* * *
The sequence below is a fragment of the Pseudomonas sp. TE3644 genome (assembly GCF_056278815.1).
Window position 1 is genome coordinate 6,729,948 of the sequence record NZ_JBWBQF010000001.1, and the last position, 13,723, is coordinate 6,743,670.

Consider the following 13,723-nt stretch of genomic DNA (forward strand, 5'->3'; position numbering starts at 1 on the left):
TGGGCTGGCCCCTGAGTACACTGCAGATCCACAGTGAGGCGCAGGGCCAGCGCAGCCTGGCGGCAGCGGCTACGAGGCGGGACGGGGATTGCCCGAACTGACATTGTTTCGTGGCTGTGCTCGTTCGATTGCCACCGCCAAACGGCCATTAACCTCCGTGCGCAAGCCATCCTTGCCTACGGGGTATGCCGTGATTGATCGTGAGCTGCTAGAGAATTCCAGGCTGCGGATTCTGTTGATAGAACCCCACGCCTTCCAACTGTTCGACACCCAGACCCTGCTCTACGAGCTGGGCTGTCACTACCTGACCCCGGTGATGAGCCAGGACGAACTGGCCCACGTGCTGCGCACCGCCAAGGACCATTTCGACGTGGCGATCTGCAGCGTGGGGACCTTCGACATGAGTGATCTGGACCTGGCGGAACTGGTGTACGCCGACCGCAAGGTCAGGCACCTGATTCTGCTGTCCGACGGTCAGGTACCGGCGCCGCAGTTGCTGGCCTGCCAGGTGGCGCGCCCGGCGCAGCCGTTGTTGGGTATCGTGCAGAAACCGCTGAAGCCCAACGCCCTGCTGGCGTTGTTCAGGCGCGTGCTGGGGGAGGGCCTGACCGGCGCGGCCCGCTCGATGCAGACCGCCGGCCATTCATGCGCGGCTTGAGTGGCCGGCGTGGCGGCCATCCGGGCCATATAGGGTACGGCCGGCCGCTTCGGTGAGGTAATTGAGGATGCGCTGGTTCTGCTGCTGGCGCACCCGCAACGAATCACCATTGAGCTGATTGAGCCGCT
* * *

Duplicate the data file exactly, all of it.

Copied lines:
The sequence below is a fragment of the Pseudomonas sp. TE3644 genome (assembly GCF_056278815.1).
Window position 1 is genome coordinate 6,729,948 of the sequence record NZ_JBWBQF010000001.1, and the last position, 13,723, is coordinate 6,743,670.

Consider the following 13,723-nt stretch of genomic DNA (forward strand, 5'->3'; position numbering starts at 1 on the left):
TGGGCTGGCCCCTGAGTACACTGCAGATCCACAGTGAGGCGCAGGGCCAGCGCAGCCTGGCGGCAGCGGCTACGAGGCGGGACGGGGATTGCCCGAACTGACATTGTTTCGTGGCTGTGCTCGTTCGATTGCCACCGCCAAACGGCCATTAACCTCCGTGCGCAAGCCATCCTTGCCTACGGGGTATGCCGTGATTGATCGTGAGCTGCTAGAGAATTCCAGGCTGCGGATTCTGTTGATAGAACCCCACGCCTTCCAACTGTTCGACACCCAGACCCTGCTCTACGAGCTGGGCTGTCACTACCTGACCCCGGTGATGAGCCAGGACGAACTGGCCCACGTGCTGCGCACCGCCAAGGACCATTTCGACGTGGCGATCTGCAGCGTGGGGACCTTCGACATGAGTGATCTGGACCTGGCGGAACTGGTGTACGCCGACCGCAAGGTCAGGCACCTGATTCTGCTGTCCGACGGTCAGGTACCGGCGCCGCAGTTGCTGGCCTGCCAGGTGGCGCGCCCGGCGCAGCCGTTGTTGGGTATCGTGCAGAAACCGCTGAAGCCCAACGCCCTGCTGGCGTTGTTCAGGCGCGTGCTGGGGGAGGGCCTGACCGGCGCGGCCCGCTCGATGCAGACCGCCGGCCATTCATGCGCGGCTTGAGTGGCCGGCGTGGCGGCCATCCGGGCCATATAGGGTACGGCCGGCCGCTTCGGTGAGGTAATTGAGGATGCGCTGGTTCTGCTGCTGGCGCACCCGCAACGAATCACCATTGAGCTGATTGAGCCGCT